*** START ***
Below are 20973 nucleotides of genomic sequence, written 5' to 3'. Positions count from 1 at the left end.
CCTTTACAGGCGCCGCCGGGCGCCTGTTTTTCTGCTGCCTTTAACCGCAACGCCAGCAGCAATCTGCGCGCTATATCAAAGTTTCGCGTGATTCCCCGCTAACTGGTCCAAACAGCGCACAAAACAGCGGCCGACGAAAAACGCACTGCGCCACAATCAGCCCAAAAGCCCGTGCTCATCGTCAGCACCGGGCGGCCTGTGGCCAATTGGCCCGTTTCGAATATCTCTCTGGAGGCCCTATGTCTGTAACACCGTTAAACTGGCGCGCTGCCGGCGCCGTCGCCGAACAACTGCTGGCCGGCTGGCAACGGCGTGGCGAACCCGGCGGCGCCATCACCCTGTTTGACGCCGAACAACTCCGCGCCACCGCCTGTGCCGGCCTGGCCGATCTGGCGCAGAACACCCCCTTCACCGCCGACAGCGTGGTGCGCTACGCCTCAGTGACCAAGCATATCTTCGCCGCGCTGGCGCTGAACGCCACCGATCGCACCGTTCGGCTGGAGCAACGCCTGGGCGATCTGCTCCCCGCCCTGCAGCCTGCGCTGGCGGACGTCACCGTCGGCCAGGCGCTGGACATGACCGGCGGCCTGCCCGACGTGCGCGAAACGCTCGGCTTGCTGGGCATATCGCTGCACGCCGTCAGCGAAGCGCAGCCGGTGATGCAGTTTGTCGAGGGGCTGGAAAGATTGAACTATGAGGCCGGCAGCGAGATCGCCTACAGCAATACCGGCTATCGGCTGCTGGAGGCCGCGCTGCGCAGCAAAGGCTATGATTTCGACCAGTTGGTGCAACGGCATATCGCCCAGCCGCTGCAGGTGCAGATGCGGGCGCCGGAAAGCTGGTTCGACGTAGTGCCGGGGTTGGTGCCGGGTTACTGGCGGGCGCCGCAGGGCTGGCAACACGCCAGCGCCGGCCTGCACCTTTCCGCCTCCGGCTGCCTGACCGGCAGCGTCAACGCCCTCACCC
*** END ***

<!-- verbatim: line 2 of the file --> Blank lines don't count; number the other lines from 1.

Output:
CCTTTACAGGCGCCGCCGGGCGCCTGTTTTTCTGCTGCCTTTAACCGCAACGCCAGCAGCAATCTGCGCGCTATATCAAAGTTTCGCGTGATTCCCCGCTAACTGGTCCAAACAGCGCACAAAACAGCGGCCGACGAAAAACGCACTGCGCCACAATCAGCCCAAAAGCCCGTGCTCATCGTCAGCACCGGGCGGCCTGTGGCCAATTGGCCCGTTTCGAATATCTCTCTGGAGGCCCTATGTCTGTAACACCGTTAAACTGGCGCGCTGCCGGCGCCGTCGCCGAACAACTGCTGGCCGGCTGGCAACGGCGTGGCGAACCCGGCGGCGCCATCACCCTGTTTGACGCCGAACAACTCCGCGCCACCGCCTGTGCCGGCCTGGCCGATCTGGCGCAGAACACCCCCTTCACCGCCGACAGCGTGGTGCGCTACGCCTCAGTGACCAAGCATATCTTCGCCGCGCTGGCGCTGAACGCCACCGATCGCACCGTTCGGCTGGAGCAACGCCTGGGCGATCTGCTCCCCGCCCTGCAGCCTGCGCTGGCGGACGTCACCGTCGGCCAGGCGCTGGACATGACCGGCGGCCTGCCCGACGTGCGCGAAACGCTCGGCTTGCTGGGCATATCGCTGCACGCCGTCAGCGAAGCGCAGCCGGTGATGCAGTTTGTCGAGGGGCTGGAAAGATTGAACTATGAGGCCGGCAGCGAGATCGCCTACAGCAATACCGGCTATCGGCTGCTGGAGGCCGCGCTGCGCAGCAAAGGCTATGATTTCGACCAGTTGGTGCAACGGCATATCGCCCAGCCGCTGCAGGTGCAGATGCGGGCGCCGGAAAGCTGGTTCGACGTAGTGCCGGGGTTGGTGCCGGGTTACTGGCGGGCGCCGCAGGGCTGGCAACACGCCAGCGCCGGCCTGCACCTTTCCGCCTCCGGCTGCCTGACCGGCAGCGTCAACGCCCTCACCC